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Re: Issue 4156: Define Smob<> constructors. (issue 152370043 by address@

From: dak
Subject: Re: Issue 4156: Define Smob<> constructors. (issue 152370043 by address@hidden)
Date: Thu, 09 Oct 2014 05:13:48 +0000

On 2014/10/08 23:48:16, Dan Eble wrote:
On 2014/10/08 13:54:07, dak wrote:
> "Not defined" is quite definitely not a statement of intent.  Nor is
it of
> purpose.  It is of fact.  And it is quite confusing since it is
> adjacent to a declaration.
> It's more like
> // declared, do not define!  Prevents default copy constructor.

I assumed one level of familiarity with this convention, and you
another.  To me, the presence of a comment signals intent.  (Not
arguing, just

Maybe you would prefer something like this:

That makes some sense in a library framework like Boost with its own
conventions.  But basically anything you have to look up is a reading
obstacle in an application.  The comment should be definite enough
that one does not bother looking.

> Well, but those should not be using a Smob copy constructor but
> rather the Smob
> default constructor because a Smob is not copyable.

I agree to the extent that copying is not part of a Smob's public
however I respectfully disagree with your conclusion.  Generally
speaking, it is
contradictory to copy a derived object without copying the members
it inherits.

When the base class is solely responsible for managing per-copy
semantics, it is not "contradictory" to _not_ transfer it to a copy,
neither conceptually nor factually.

The copy constructor calls smobify_self () and that is called on a
smob not yet in use.  Initializing it from the source does not make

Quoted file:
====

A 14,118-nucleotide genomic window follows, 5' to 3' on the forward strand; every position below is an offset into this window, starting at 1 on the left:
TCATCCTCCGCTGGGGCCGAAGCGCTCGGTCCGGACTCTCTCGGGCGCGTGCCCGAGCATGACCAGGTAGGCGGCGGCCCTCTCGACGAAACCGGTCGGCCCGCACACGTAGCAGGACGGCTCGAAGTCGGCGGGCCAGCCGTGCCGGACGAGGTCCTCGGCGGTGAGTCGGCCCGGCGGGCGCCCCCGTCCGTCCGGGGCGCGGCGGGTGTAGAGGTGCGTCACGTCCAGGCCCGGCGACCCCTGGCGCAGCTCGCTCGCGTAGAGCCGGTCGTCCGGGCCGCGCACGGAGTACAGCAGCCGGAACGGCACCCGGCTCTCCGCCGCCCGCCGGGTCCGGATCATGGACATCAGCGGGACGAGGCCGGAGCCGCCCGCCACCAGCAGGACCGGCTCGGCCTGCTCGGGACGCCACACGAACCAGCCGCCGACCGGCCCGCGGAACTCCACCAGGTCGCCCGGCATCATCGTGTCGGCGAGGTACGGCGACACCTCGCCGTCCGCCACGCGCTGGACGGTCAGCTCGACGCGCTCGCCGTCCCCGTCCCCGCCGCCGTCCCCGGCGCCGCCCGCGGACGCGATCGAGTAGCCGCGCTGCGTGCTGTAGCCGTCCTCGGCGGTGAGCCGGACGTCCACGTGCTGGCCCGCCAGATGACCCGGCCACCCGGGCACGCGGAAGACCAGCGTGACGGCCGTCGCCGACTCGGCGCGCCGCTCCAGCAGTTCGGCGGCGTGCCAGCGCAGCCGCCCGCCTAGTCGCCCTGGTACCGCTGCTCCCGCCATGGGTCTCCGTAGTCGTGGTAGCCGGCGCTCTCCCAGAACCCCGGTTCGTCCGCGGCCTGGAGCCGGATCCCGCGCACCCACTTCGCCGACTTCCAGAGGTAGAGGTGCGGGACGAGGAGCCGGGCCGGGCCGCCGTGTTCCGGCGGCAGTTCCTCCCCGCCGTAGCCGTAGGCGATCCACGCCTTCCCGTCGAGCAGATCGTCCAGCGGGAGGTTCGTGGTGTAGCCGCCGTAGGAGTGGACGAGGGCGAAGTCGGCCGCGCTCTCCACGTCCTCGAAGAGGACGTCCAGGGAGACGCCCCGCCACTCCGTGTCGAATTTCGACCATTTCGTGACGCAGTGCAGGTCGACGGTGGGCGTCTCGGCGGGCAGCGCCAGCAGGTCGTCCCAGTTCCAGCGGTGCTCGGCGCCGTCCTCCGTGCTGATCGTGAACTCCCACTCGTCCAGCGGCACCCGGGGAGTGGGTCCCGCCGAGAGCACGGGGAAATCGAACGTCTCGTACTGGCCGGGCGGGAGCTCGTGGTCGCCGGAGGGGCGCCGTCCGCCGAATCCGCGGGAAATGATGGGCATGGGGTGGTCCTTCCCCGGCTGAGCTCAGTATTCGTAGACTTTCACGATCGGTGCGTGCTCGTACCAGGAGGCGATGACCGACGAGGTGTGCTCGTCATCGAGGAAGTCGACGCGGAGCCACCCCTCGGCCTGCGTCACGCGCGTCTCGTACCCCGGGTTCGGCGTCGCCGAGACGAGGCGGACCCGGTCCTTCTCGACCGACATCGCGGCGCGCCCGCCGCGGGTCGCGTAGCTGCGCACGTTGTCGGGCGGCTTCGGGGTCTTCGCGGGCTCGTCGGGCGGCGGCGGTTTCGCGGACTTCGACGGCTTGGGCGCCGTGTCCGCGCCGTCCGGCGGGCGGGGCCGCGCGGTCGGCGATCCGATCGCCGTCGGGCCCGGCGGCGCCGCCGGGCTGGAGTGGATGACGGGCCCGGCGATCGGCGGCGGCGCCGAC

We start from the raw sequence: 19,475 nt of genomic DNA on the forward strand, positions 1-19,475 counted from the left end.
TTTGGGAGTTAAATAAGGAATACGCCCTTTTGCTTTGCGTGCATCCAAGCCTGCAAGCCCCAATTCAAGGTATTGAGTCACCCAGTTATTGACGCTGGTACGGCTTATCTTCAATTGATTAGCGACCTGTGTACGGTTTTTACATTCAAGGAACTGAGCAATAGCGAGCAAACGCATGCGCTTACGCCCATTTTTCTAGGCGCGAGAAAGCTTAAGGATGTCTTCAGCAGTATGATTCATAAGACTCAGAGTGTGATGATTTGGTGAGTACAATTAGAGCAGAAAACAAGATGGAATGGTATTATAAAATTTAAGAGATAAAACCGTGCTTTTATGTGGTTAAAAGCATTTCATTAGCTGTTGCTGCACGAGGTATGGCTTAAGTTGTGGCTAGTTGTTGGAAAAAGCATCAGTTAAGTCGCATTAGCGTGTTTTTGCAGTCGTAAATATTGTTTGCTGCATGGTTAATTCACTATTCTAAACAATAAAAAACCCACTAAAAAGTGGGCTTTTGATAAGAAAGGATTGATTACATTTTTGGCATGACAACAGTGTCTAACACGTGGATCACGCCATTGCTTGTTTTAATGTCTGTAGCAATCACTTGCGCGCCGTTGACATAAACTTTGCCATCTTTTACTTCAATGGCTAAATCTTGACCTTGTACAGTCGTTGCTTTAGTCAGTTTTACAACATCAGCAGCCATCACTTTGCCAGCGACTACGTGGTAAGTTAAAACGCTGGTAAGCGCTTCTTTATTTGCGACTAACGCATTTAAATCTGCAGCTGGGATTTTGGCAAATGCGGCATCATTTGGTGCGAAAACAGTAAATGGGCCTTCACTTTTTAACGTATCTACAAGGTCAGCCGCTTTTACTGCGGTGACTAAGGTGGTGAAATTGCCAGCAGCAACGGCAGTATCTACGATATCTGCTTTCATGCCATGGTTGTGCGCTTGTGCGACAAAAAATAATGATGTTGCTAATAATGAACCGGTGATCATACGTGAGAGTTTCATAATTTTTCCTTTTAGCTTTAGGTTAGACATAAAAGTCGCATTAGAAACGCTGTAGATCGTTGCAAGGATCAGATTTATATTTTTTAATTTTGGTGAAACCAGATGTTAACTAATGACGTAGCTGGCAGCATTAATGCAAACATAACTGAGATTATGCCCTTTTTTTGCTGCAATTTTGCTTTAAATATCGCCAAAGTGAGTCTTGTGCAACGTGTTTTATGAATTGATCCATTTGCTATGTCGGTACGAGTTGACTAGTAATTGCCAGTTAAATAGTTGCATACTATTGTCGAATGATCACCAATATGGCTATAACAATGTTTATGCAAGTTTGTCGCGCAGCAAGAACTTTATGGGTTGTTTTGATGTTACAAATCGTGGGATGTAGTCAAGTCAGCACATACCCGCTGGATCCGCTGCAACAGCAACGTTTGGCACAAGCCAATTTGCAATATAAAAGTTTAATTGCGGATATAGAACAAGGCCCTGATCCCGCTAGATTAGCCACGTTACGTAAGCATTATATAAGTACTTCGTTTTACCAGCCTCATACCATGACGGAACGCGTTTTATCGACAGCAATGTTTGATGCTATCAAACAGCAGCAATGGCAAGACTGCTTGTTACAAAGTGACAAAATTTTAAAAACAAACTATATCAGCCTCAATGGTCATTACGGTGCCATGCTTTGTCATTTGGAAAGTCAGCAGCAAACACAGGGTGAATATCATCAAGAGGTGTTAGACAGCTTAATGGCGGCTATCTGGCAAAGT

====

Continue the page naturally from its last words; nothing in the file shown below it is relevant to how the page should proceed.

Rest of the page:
In the current implementation, the set of inherited members worth
copying is empty, but that should not be reflected in the code of
the derived class.

Smob is a base class used for memory management.  Before templates, it
was common to use a base class for creating linked lists and other
data structures.  In that case, I'd consider it also contradictory to
copy the per-copy data by default just to overwrite it afterwards.
And with things like separate garbage collection threads doing
conservative stack and heap scanning (which we have in GUILEv2) we
don't _want_ an initialization with legit-looking material.

Your code did not actually copy any data, but one had to dig up the
respective definitions to make sure.

> I'll see whether I can wrap up a patch for that.

Please clarify what that means for my patch.  Is there anything to
keep, or
should I abandon it?  Thanks.

Rietveld does not allow patches from more than one author in one
Rietveld review.  So that means if you want to work incrementally from
a proposed patch, you have the option of either making comments to the
patch, or of uploading a version of the patch in a review of your own.
The last upload "wins" in the Google code issue in that it is tested
and commented on by default.

In this particular case I uploaded a "competing" patch since
accommodating my propositions was a considerable amount of work and
I care enough about it that I would see the approaches compared on
discussed on their respective merits rather than have them ride on the
"but somebody would need to do it" theme.

For reviewing, that's worse than working on the same Rietveld review
since you cannot compare versions.  Incidentally, do you use git cl
for uploading?  Your reviews are remarkable in that they do not allow
comparing/viewing the various versions of your uploads.  That should
not usually happen so it would be interesting to know what causes this

So for single changes, it makes more sense to comment on the last
uploaded variant of a patch.  For sweeping changes or competing
proposals, it may make more sense to upload to a Rietveld issue you
own yourself.

When you don't do anything, usually the last uploaded patch eventually
makes it into countdown and code.  Unless the discussion around it
seems to indicate a lack of workable consensus among developers.

So in a nutshell: you don't _need_ to do anything more if you consider
the last proposed state acceptable.

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